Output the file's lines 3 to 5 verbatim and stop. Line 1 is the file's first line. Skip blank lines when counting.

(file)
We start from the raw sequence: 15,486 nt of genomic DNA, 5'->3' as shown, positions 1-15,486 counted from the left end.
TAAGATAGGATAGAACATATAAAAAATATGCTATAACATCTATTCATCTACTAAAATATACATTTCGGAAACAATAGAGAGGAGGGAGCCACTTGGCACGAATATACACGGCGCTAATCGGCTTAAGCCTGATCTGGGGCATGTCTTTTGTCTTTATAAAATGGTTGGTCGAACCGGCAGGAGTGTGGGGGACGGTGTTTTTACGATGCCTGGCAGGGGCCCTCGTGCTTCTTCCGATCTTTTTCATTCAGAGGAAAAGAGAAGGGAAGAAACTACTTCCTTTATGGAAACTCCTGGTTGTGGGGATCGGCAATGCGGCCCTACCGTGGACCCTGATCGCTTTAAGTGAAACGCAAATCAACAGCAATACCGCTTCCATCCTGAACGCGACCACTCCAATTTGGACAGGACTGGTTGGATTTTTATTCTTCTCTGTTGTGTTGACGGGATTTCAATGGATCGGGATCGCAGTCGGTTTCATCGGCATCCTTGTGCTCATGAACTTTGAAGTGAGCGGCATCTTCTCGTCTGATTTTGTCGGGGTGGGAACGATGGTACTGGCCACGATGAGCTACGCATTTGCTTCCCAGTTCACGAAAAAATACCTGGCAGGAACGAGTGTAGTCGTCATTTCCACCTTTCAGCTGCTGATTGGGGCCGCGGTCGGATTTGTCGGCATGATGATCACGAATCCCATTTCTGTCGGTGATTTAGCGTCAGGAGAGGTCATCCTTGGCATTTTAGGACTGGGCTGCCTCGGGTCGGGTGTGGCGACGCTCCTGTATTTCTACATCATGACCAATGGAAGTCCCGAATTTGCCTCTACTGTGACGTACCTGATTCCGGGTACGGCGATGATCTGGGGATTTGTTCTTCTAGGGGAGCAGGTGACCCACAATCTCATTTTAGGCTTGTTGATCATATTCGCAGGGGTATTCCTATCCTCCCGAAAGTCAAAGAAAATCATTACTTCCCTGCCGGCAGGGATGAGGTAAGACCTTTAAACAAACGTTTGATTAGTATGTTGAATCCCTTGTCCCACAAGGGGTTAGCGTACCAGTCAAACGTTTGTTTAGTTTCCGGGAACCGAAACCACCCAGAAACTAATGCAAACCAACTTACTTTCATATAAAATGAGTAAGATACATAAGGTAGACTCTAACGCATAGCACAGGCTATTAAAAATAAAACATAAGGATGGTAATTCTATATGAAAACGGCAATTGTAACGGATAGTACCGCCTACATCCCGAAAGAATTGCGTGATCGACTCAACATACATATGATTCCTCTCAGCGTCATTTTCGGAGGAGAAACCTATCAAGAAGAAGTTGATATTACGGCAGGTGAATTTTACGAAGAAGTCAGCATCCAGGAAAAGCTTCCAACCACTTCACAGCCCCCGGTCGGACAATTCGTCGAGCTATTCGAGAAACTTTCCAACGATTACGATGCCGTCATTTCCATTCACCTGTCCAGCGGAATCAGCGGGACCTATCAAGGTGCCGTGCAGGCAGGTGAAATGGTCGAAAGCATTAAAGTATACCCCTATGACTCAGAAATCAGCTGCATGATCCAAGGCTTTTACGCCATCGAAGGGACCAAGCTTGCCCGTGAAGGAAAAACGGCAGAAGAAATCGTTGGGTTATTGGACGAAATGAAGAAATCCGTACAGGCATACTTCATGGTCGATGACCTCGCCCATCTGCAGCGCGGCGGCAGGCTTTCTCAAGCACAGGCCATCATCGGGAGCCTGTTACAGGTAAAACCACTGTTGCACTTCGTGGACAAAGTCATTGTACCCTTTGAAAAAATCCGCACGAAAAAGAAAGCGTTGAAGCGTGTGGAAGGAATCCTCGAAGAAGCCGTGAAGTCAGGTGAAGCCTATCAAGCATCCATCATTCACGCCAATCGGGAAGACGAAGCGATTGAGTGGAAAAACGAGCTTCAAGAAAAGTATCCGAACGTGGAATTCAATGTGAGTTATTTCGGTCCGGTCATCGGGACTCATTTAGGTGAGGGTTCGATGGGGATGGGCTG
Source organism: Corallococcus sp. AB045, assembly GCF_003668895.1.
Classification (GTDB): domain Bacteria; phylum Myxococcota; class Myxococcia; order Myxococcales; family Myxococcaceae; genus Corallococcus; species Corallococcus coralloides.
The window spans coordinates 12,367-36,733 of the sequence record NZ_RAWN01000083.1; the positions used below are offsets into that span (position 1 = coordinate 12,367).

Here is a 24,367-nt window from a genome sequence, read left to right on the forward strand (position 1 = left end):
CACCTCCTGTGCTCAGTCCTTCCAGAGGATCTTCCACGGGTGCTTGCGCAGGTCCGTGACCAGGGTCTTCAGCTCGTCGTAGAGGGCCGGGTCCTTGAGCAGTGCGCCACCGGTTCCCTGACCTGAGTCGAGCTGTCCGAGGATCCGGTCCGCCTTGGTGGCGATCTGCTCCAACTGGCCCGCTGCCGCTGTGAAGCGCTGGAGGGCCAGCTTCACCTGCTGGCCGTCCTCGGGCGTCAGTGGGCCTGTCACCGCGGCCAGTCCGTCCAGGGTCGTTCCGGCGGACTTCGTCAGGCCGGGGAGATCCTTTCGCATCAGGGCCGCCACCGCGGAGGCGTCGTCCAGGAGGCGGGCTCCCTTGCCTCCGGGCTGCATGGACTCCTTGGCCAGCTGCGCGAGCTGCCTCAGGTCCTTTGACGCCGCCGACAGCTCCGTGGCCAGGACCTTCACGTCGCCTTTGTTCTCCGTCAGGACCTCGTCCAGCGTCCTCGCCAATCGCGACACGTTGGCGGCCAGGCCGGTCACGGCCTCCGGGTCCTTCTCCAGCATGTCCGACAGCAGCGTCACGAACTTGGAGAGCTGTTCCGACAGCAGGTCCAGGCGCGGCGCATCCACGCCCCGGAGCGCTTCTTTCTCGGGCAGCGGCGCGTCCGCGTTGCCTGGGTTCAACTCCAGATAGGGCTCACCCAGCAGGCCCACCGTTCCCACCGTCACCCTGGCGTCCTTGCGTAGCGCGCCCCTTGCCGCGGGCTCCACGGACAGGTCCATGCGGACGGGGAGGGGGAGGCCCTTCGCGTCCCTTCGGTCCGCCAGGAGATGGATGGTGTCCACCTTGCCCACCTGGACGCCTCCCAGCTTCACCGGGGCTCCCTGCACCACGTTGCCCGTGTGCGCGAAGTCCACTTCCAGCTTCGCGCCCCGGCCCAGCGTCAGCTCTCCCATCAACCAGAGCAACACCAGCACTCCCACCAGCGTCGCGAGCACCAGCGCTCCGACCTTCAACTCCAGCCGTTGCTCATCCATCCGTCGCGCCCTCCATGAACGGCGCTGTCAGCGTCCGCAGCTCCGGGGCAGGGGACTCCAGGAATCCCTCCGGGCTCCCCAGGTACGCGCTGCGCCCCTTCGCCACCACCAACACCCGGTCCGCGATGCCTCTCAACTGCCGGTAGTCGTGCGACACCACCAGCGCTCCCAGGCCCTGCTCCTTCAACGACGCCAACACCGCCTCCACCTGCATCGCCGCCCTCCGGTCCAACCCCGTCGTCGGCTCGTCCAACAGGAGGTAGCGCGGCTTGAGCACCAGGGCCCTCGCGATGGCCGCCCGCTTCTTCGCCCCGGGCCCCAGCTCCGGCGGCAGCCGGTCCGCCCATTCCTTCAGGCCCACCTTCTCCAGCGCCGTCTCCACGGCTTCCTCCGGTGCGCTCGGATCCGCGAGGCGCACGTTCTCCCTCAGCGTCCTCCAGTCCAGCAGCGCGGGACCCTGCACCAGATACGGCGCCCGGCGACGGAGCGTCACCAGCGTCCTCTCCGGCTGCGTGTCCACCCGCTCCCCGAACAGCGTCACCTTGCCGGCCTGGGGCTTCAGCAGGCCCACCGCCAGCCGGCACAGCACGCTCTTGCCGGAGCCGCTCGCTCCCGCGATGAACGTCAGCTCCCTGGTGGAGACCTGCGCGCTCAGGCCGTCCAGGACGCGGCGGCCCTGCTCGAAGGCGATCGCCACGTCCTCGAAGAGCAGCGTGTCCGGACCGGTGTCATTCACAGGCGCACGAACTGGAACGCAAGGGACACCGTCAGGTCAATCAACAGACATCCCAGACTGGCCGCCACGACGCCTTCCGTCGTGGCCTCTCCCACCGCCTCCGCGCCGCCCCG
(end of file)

Source organism: Corallococcus sp. AB045, assembly GCF_003668895.1.
Classification (GTDB): domain Bacteria; phylum Myxococcota; class Myxococcia; order Myxococcales; family Myxococcaceae; genus Corallococcus; species Corallococcus coralloides.
The window spans coordinates 12,367-36,733 of the sequence record NZ_RAWN01000083.1; the positions used below are offsets into that span (position 1 = coordinate 12,367).